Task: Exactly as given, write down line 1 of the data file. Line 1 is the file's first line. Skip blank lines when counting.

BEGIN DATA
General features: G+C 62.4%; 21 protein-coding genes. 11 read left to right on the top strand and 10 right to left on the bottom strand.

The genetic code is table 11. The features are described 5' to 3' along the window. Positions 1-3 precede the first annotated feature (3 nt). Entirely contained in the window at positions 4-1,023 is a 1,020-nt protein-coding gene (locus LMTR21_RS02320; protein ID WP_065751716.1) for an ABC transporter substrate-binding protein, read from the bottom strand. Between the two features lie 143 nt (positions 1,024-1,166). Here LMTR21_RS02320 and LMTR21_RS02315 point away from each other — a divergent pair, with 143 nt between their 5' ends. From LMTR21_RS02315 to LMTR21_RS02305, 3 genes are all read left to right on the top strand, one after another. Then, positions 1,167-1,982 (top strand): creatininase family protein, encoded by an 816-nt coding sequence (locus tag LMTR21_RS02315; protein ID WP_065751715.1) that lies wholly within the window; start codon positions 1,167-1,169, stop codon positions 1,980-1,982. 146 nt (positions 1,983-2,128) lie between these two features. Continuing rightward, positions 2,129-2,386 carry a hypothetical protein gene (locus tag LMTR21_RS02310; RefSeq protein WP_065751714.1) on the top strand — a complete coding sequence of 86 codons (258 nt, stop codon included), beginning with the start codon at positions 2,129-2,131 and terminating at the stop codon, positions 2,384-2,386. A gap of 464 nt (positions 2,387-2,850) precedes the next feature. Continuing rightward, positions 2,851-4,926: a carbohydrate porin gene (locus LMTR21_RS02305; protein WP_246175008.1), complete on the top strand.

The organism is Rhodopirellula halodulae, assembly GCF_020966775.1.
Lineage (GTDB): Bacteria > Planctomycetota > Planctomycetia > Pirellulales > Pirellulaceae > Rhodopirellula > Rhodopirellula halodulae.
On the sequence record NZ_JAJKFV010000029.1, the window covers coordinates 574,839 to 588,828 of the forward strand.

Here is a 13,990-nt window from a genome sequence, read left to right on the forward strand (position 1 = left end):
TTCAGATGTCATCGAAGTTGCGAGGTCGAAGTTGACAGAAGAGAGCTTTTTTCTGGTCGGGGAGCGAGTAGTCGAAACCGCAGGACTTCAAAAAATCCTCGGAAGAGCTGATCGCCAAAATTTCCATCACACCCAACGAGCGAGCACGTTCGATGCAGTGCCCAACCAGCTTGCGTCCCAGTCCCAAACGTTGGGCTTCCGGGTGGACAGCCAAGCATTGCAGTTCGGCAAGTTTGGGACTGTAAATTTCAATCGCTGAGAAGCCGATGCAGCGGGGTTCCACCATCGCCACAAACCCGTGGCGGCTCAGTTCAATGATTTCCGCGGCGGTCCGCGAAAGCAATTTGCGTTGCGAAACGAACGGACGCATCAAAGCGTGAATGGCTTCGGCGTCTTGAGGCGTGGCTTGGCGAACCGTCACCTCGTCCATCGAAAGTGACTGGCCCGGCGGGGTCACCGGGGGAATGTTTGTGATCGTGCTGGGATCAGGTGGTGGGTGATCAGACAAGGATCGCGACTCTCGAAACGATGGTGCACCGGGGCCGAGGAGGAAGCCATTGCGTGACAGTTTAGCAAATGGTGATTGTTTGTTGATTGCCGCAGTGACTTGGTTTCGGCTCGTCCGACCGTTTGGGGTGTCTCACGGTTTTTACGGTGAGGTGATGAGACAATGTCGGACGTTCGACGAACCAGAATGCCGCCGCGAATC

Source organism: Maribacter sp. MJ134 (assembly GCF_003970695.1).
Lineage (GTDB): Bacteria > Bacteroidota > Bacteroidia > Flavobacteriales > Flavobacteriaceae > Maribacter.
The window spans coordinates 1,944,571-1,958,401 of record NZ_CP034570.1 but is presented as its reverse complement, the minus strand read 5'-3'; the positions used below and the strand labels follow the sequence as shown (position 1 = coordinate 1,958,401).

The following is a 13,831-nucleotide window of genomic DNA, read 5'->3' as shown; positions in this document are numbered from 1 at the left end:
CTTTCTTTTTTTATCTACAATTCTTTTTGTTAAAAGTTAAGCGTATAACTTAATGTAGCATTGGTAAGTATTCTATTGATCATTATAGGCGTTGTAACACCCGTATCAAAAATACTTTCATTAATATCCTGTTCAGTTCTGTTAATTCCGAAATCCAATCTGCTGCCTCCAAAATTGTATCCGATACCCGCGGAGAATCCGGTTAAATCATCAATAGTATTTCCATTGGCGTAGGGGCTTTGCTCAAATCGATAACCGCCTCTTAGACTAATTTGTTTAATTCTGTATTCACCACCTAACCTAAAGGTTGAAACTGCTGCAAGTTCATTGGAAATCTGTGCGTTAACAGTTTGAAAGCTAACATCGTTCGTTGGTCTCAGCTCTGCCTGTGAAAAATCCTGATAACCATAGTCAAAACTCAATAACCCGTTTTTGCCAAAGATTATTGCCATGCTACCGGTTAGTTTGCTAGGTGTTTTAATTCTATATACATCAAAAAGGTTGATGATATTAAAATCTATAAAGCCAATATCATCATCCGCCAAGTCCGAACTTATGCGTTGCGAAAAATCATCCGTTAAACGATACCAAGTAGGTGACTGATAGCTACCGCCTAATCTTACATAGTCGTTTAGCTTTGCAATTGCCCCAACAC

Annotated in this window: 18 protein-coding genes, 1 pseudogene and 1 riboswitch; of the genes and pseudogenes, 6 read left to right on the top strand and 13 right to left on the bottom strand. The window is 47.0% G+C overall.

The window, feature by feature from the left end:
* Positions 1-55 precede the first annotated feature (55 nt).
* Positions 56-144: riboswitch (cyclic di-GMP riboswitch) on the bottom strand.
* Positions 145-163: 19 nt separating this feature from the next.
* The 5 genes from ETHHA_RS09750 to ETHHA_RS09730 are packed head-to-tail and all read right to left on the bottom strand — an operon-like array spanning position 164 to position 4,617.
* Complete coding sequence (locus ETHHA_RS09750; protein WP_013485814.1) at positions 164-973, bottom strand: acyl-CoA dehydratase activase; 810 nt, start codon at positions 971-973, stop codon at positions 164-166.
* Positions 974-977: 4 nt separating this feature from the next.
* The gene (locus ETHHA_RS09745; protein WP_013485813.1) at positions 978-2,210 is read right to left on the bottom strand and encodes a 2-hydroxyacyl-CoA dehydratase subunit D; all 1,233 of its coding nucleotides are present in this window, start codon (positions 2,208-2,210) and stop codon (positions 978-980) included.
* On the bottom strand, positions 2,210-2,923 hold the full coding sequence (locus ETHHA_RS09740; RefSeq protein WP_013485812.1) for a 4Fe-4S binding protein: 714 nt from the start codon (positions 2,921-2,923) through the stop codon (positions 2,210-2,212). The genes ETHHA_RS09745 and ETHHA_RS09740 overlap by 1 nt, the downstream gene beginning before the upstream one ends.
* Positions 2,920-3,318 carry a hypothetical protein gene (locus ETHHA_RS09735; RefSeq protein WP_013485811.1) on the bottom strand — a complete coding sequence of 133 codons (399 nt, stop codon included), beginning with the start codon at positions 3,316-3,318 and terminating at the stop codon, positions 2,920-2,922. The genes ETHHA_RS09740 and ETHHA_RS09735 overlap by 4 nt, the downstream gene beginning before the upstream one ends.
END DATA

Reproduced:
General features: G+C 62.4%; 21 protein-coding genes. 11 read left to right on the top strand and 10 right to left on the bottom strand.